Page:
National Cyber Security Centre joins industry to offer unprecedented protection for public from scams
Written by: Nigel Howle

News from the National Cyber Security Centre:

CITIZENS across the UK are set to benefit from a landmark partnership between government and industry which will see access to scam websites instantly blocked.

A new data sharing capability developed by the National Cyber Security Centre (NCSC) – a part of GCHQ – in collaboration with industry partners will present Internet Service Providers (ISPs) with real-time threat data that enables them to instantly block access to known fraudulent sites.

The new capability is being made available to all ISPs operating in the UK and will significantly bolster the nation’s ability to protect citizens from cyber criminals. In due course, even more defenders will be invited to join, including browser and manager service providers.

The NCSC has previously highlighted the problem of scam websites, including fake news pages where celebrities such as Ed Sheeran and Sir Richard Branson appear to be endorsing investment schemes that seek to trick people into parting with their money.

Announced on day two of the government’s flagship cyber security conference, CYBERUK 2022, the new capability will complement the work of the NCSC’s Takedown Service, which removed more than 2.7 million scams from the internet last year alone.

Sarah Lyons, NCSC Deputy Director for Economy and Society, said:

“Cyber criminals continuously seek to deploy devious methods to trick us into sharing personal or financial details and it’s vital we stay ahead of them.

“This landmark partnership with internet service providers means that scams can be blocked from ever reaching our screens and reinforces the UK’s armour in protecting the public from online harms.”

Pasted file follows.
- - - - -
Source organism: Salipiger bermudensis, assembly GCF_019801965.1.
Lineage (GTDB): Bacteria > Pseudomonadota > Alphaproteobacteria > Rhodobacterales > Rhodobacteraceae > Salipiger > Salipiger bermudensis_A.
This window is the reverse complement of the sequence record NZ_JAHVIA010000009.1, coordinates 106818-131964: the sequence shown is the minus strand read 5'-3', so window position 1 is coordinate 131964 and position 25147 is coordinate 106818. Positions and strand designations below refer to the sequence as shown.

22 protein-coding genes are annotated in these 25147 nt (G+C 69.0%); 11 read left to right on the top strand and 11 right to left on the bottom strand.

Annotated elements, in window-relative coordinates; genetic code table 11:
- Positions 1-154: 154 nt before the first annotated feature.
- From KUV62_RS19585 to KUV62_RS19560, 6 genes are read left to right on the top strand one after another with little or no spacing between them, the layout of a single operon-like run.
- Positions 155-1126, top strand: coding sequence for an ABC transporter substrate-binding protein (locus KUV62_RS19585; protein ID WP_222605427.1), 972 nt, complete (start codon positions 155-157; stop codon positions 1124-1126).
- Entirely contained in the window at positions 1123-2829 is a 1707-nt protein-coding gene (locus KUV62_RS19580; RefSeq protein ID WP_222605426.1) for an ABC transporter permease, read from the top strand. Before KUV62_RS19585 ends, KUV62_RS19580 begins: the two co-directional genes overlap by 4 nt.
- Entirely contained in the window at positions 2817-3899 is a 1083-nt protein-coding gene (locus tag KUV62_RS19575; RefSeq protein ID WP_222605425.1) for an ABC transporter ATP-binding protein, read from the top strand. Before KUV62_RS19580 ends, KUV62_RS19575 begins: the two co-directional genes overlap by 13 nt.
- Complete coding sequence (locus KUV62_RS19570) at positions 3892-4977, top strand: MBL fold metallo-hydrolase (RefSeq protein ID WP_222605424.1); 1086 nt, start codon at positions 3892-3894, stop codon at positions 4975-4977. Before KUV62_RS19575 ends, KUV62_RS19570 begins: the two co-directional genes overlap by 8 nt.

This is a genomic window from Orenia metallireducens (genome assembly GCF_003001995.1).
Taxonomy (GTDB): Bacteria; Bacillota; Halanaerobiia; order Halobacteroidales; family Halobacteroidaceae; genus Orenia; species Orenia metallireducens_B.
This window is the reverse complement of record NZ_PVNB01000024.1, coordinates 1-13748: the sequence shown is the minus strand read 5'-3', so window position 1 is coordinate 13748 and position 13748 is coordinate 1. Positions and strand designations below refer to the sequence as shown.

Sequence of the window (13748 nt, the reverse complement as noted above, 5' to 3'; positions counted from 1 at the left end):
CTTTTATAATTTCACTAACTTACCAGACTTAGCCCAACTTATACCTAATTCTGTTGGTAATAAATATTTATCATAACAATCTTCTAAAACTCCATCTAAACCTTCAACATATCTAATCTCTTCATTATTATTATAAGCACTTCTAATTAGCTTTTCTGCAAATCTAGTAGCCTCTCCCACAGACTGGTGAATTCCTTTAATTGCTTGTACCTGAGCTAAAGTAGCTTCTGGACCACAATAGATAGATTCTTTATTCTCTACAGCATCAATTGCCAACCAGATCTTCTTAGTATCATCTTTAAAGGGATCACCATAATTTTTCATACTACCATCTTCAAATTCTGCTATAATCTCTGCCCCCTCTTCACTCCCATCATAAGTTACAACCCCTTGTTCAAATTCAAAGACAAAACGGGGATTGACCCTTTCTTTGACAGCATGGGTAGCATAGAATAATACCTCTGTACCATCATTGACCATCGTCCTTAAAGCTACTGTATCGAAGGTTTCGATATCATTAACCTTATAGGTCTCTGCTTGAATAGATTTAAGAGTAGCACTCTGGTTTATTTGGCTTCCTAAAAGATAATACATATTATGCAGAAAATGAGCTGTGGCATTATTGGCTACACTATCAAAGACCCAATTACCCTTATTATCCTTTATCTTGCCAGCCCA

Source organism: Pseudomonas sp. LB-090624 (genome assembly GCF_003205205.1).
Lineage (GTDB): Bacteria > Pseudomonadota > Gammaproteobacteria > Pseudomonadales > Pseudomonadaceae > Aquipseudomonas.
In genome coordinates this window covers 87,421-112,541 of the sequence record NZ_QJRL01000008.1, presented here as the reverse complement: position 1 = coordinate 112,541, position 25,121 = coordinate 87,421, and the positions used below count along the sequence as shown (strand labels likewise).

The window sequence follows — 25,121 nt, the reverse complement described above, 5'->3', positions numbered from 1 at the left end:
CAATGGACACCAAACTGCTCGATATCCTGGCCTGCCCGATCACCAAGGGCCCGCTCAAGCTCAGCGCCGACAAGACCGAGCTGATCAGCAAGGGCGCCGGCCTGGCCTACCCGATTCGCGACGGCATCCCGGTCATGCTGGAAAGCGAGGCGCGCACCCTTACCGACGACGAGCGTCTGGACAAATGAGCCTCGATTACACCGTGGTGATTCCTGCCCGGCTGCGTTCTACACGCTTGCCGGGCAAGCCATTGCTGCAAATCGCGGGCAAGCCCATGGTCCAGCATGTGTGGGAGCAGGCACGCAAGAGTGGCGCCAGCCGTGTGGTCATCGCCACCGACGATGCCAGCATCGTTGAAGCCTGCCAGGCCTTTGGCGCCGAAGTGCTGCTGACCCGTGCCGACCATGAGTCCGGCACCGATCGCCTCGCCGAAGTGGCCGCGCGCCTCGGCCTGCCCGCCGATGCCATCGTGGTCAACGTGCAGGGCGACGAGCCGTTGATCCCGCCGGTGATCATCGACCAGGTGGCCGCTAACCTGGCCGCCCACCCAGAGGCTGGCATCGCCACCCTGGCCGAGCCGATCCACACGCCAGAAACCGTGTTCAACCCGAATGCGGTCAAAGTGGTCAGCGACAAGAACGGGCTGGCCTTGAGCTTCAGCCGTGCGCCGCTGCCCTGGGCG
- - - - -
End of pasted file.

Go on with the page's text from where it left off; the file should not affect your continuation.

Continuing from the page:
BT, which works with the NCSC on a number of initiatives, welcomed today’s announcement.

Kevin Brown, Managing Director of BT Security, said:

“Online scams continue to cause massive harm, from the financial losses suffered by individuals and businesses, through to the continued erosion of our trust in the internet and the communications we receive.

“To tackle this, organisations across the public and private sector have to collate resources and openly share intelligence and best practice, even with their peers and competitors.

“We’re proud to have worked closely with the NCSC to develop this initiative, which will significantly increase the speed at which we share data and block scams.”

If people do encounter a suspicious website, the NCSC’s website reporting tool allows anyone to send URLs to be analysed and, if found to be malicious, a notice will be issued to the host requesting that the site be removed.

People who receive suspicious emails should forward them to and suspicious texts to 7726 where they will be analysed by the NCSC and removed if found to be fraudulent.

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